Moving to G-SLI, children with this impairment chose the MCE 24% of the time (on average for the match and mismatch conditions) on SS sentences. This response only appears around 8% of the time in the two groups of TD children. Furthermore, inspection of individual performances revealed that nine out of twelve children with G-SLI choose the MCE response consistently in SS, whereas only three out of twenty-four TD children showed a similar response pattern. The example in (11) illustrates the structural relations in the MCE response in SS:
Hence, the attempt to interpret an SS sentence results in a coordinated structure, such as (12):
(12) The cat is touching the goat and the goat has climbed onto the stool
Similar heuristic strategies are attested in other studies of children with SLI as well. For example, children with SLI produce simple declarative (Contemori & Garraffa, Reference Contemori and Garraffa2010; Levy & Friedmann, Reference Levy and Friedmann2009; Stavrakaki, Reference Stavrakaki and Fava2002) and coordinated sentences (Levy & Friedmann, Reference Levy and Friedmann2009; Stavrakaki, Reference Stavrakaki and Fava2002) instead of the more complex RCs. Stavrakaki (Reference Stavrakaki and Fava2002) relates this non-target response to a last resort processing strategy. We suggest that this error represents an attempt to interpret subject–verb relations as locally as possible on the basis of the linear word order of constituents, thus ignoring the presence of clause boundaries.
Similar to the case of SS sentences, there is also a divergence between children with G-SLI and TD children in non-target SO responses. Whereas TD children tend to choose the RCE, the responses of children with G-SLI are distributed across the three error categories: Main Clause Error (MCE: 17%), Relative Clause Error (RCE: 20%), and Double Clause Error (DCE: 20%). As we have seen, in TD children, the prominence of RCE responses was linked to the intervening embedded subject, which disrupts the interpretation of SO. Most children with G-SLI do not show this preference for the RCE response. Indeed, it is not possible to identify a specific strategy that is used by children with G-SLI when they fail to interpret an SO. Therefore, we conclude that teenage children with G-SLI are significantly impaired in computing hierarchical structural dependencies for RCs, and moreover do not show any one alternative strategy to resolve this impairment. This can be inferred because they do not show a preference for RCE responses; rather, they all show a different response pattern. On the basis of the results obtained in our task it is not possible to say more about the underlying processes that children with G-SLI are using while parsing an RC. In order to shed more light on these processes, the use of on-line as well as brain-imaging measures is warranted.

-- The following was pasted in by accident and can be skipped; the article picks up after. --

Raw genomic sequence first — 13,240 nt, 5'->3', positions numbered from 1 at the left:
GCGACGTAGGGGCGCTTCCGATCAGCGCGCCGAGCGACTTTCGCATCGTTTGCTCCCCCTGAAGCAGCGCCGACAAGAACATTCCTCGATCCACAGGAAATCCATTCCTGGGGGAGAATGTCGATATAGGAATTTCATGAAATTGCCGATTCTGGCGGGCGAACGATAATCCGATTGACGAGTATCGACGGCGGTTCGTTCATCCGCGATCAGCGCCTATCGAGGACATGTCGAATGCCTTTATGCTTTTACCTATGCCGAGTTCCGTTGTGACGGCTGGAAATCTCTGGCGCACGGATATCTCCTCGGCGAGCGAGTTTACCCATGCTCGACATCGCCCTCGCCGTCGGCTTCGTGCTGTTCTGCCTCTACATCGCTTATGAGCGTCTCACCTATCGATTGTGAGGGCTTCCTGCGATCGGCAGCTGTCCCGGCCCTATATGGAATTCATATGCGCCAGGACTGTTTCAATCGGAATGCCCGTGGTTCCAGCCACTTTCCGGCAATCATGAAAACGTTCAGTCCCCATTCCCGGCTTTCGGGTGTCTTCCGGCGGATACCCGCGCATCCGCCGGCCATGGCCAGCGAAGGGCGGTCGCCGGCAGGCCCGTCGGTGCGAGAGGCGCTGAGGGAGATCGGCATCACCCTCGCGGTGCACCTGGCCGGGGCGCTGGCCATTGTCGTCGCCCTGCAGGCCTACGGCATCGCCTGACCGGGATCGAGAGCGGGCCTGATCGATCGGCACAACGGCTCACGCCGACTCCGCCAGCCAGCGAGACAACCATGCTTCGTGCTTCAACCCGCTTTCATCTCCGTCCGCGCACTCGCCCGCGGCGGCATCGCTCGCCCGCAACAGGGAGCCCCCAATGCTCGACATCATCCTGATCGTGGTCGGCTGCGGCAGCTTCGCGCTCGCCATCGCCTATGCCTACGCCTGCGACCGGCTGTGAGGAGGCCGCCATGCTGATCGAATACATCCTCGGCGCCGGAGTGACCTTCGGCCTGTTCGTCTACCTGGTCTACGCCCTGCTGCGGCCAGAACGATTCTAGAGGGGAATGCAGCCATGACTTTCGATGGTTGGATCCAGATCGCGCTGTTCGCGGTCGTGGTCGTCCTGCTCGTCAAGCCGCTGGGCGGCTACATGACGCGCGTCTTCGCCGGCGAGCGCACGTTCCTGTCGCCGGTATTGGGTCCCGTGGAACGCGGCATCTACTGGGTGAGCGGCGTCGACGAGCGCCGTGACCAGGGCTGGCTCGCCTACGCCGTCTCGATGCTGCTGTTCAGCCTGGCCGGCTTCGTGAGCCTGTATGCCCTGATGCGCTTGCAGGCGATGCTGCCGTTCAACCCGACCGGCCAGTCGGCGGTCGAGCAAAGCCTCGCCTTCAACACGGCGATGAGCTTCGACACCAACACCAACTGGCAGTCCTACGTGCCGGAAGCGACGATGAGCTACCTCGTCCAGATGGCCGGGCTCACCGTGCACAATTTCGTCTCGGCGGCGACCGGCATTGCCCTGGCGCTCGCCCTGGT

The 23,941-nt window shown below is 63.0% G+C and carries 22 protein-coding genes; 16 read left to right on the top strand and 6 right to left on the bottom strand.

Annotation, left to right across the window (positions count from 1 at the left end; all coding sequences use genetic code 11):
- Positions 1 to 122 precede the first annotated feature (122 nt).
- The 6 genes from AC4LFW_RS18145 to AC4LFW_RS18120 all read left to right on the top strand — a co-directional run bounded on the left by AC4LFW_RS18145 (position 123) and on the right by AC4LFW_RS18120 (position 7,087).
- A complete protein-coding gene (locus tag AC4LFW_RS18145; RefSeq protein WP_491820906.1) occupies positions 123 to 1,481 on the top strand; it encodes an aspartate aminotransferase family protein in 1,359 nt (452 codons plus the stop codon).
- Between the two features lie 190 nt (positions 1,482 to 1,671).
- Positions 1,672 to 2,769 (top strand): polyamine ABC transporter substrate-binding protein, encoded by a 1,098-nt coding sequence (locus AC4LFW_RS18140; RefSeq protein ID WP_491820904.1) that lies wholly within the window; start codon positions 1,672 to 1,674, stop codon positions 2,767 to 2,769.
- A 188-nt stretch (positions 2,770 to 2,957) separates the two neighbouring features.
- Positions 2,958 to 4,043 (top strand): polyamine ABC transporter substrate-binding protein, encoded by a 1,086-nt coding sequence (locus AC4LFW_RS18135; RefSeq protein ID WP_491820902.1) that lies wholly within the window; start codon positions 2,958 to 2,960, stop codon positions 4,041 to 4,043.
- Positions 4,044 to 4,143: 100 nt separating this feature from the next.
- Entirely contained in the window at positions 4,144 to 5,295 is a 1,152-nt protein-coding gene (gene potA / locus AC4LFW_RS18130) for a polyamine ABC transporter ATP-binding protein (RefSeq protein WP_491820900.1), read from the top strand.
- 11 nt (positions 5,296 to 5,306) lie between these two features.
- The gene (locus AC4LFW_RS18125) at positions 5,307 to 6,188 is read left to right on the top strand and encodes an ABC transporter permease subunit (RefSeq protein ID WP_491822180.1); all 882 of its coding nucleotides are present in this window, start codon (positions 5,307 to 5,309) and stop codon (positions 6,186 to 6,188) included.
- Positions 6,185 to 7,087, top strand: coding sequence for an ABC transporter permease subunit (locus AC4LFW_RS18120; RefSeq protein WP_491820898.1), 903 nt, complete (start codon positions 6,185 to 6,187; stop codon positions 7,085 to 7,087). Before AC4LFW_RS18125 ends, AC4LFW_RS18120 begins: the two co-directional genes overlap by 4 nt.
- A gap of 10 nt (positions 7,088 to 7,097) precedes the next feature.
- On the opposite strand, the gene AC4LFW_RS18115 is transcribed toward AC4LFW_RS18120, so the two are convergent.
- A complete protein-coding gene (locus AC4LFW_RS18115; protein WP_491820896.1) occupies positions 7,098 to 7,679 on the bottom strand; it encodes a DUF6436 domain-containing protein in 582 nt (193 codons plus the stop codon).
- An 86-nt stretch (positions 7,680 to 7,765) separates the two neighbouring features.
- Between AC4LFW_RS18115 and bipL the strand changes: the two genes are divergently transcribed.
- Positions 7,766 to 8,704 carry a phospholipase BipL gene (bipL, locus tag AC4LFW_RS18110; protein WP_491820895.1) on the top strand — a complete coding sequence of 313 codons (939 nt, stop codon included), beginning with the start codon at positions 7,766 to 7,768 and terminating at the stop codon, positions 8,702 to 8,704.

We would like to conclude this section with a remark regarding the interaction between comprehension and production data to describe language abilities in children with SLI. Contemori and Garraffa (Reference Contemori and Garraffa2010) used production data to argue that ‘children with SLI do not use the same facilitative strategies as TD children’ (p. 1954), although the accuracy scores between the two groups (SLI and TD) did not differ significantly in comprehension. We would like to reinforce and extend the scope of this observation by suggesting that comprehension data can also provide a detailed level of analysis into the potential alternative strategies that children use when comprehension of syntactically complex sentences fails. This is made possible by constructing the experimental material to allow the participant to choose from a wider set of alternative responses, as in this study.
Our results reveal that RC comprehension is significantly impaired in children with G-SLI in relation to younger language-matched TD children. However, children with G-SLI show a similar sensitivity as TD children to number manipulation. When one DP was singular and the other one was plural, all children were significantly more accurate than in those conditions where both DPs had the same number. We argue that children with G-SLI are able to make use of low-level distinctions (such as number marking on DPs) and to compute local grammatical relations (such as subject–verb agreement). These findings support the CGC hypothesis, which predicts a deficit in the computation of movement derived sentences but a relative strength in the computations of other grammatical relations that do not involve movement of a constituent, such as noun–determiner agreement and subject–verb agreement. We also suggest that this spared ability could be used in therapy to enhance the comprehension of syntactically complex sentences such as RCs and possibly other related constructions (e.g., wh-questions and clefts). Due to the intrinsic limitation of our behavioural method and to the apparent intra-individual variability within the three groups of children, it is clear that more investigations, especially those on brain imagining, are warranted in order to more specifically characterize the nature of the deficit in (G-)SLI.